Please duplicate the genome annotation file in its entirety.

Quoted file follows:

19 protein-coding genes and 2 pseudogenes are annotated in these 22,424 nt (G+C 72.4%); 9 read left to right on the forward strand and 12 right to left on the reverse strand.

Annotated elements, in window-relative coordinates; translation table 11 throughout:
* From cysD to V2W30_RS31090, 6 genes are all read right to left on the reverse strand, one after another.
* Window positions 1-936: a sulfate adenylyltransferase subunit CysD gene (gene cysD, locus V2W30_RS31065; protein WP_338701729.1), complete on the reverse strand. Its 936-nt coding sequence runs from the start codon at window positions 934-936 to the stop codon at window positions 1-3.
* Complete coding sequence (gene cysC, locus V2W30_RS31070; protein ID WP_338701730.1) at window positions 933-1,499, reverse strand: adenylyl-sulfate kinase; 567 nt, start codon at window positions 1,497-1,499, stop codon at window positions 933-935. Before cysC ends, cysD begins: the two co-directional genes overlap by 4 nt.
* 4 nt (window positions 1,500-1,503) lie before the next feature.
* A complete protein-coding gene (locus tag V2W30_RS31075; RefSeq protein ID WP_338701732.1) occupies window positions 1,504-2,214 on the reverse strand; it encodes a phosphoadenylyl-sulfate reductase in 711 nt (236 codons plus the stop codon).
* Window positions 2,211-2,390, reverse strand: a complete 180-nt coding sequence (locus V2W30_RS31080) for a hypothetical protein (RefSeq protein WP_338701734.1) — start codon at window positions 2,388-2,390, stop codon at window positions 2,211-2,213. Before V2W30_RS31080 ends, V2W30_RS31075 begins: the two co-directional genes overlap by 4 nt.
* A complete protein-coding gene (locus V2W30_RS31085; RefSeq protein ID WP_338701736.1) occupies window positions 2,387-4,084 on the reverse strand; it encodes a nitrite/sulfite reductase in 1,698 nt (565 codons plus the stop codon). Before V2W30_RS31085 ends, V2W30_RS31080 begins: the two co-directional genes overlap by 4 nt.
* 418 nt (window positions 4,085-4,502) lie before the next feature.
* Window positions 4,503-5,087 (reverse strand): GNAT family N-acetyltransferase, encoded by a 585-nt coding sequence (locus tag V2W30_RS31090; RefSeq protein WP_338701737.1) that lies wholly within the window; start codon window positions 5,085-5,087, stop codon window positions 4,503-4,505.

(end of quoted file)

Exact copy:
19 protein-coding genes and 2 pseudogenes are annotated in these 22,424 nt (G+C 72.4%); 9 read left to right on the forward strand and 12 right to left on the reverse strand.

Annotated elements, in window-relative coordinates; translation table 11 throughout:
* From cysD to V2W30_RS31090, 6 genes are all read right to left on the reverse strand, one after another.
* Window positions 1-936: a sulfate adenylyltransferase subunit CysD gene (gene cysD, locus V2W30_RS31065; protein WP_338701729.1), complete on the reverse strand. Its 936-nt coding sequence runs from the start codon at window positions 934-936 to the stop codon at window positions 1-3.
* Complete coding sequence (gene cysC, locus V2W30_RS31070; protein ID WP_338701730.1) at window positions 933-1,499, reverse strand: adenylyl-sulfate kinase; 567 nt, start codon at window positions 1,497-1,499, stop codon at window positions 933-935. Before cysC ends, cysD begins: the two co-directional genes overlap by 4 nt.
* 4 nt (window positions 1,500-1,503) lie before the next feature.
* A complete protein-coding gene (locus tag V2W30_RS31075; RefSeq protein ID WP_338701732.1) occupies window positions 1,504-2,214 on the reverse strand; it encodes a phosphoadenylyl-sulfate reductase in 711 nt (236 codons plus the stop codon).
* Window positions 2,211-2,390, reverse strand: a complete 180-nt coding sequence (locus V2W30_RS31080) for a hypothetical protein (RefSeq protein WP_338701734.1) — start codon at window positions 2,388-2,390, stop codon at window positions 2,211-2,213. Before V2W30_RS31080 ends, V2W30_RS31075 begins: the two co-directional genes overlap by 4 nt.
* A complete protein-coding gene (locus V2W30_RS31085; RefSeq protein ID WP_338701736.1) occupies window positions 2,387-4,084 on the reverse strand; it encodes a nitrite/sulfite reductase in 1,698 nt (565 codons plus the stop codon). Before V2W30_RS31085 ends, V2W30_RS31080 begins: the two co-directional genes overlap by 4 nt.
* 418 nt (window positions 4,085-4,502) lie before the next feature.
* Window positions 4,503-5,087 (reverse strand): GNAT family N-acetyltransferase, encoded by a 585-nt coding sequence (locus tag V2W30_RS31090; RefSeq protein WP_338701737.1) that lies wholly within the window; start codon window positions 5,085-5,087, stop codon window positions 4,503-4,505.